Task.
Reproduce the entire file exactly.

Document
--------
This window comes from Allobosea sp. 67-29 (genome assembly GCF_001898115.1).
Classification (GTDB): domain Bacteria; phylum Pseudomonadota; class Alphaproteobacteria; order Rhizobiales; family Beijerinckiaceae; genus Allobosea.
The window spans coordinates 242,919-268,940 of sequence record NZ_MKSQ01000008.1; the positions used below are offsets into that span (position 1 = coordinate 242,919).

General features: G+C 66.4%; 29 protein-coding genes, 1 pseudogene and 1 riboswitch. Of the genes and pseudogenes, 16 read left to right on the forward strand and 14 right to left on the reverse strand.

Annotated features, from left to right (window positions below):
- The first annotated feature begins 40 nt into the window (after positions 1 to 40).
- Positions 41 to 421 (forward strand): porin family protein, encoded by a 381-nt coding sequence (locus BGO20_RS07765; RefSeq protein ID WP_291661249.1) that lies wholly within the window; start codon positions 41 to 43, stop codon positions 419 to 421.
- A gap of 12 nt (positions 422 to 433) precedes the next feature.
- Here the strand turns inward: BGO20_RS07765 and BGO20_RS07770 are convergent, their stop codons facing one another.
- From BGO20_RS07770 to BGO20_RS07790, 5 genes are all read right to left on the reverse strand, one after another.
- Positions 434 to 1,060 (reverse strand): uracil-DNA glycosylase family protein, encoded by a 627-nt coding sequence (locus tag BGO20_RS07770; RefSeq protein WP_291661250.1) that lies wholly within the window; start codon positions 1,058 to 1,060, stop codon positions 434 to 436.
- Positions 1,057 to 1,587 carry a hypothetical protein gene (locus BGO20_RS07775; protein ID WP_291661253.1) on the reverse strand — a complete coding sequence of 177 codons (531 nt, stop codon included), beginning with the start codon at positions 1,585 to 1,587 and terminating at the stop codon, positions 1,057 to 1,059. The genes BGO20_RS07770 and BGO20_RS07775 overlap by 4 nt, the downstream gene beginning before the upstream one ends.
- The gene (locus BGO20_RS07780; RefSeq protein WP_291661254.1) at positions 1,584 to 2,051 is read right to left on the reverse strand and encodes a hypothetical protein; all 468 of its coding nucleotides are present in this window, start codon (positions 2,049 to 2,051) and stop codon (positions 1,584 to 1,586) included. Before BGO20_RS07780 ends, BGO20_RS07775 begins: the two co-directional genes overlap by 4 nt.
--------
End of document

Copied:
This window comes from Allobosea sp. 67-29 (genome assembly GCF_001898115.1).
Classification (GTDB): domain Bacteria; phylum Pseudomonadota; class Alphaproteobacteria; order Rhizobiales; family Beijerinckiaceae; genus Allobosea.
The window spans coordinates 242,919-268,940 of sequence record NZ_MKSQ01000008.1; the positions used below are offsets into that span (position 1 = coordinate 242,919).

General features: G+C 66.4%; 29 protein-coding genes, 1 pseudogene and 1 riboswitch. Of the genes and pseudogenes, 16 read left to right on the forward strand and 14 right to left on the reverse strand.

Annotated features, from left to right (window positions below):
- The first annotated feature begins 40 nt into the window (after positions 1 to 40).
- Positions 41 to 421 (forward strand): porin family protein, encoded by a 381-nt coding sequence (locus BGO20_RS07765; RefSeq protein ID WP_291661249.1) that lies wholly within the window; start codon positions 41 to 43, stop codon positions 419 to 421.
- A gap of 12 nt (positions 422 to 433) precedes the next feature.
- Here the strand turns inward: BGO20_RS07765 and BGO20_RS07770 are convergent, their stop codons facing one another.
- From BGO20_RS07770 to BGO20_RS07790, 5 genes are all read right to left on the reverse strand, one after another.
- Positions 434 to 1,060 (reverse strand): uracil-DNA glycosylase family protein, encoded by a 627-nt coding sequence (locus tag BGO20_RS07770; RefSeq protein WP_291661250.1) that lies wholly within the window; start codon positions 1,058 to 1,060, stop codon positions 434 to 436.
- Positions 1,057 to 1,587 carry a hypothetical protein gene (locus BGO20_RS07775; protein ID WP_291661253.1) on the reverse strand — a complete coding sequence of 177 codons (531 nt, stop codon included), beginning with the start codon at positions 1,585 to 1,587 and terminating at the stop codon, positions 1,057 to 1,059. The genes BGO20_RS07770 and BGO20_RS07775 overlap by 4 nt, the downstream gene beginning before the upstream one ends.
- The gene (locus BGO20_RS07780; RefSeq protein WP_291661254.1) at positions 1,584 to 2,051 is read right to left on the reverse strand and encodes a hypothetical protein; all 468 of its coding nucleotides are present in this window, start codon (positions 2,049 to 2,051) and stop codon (positions 1,584 to 1,586) included. Before BGO20_RS07780 ends, BGO20_RS07775 begins: the two co-directional genes overlap by 4 nt.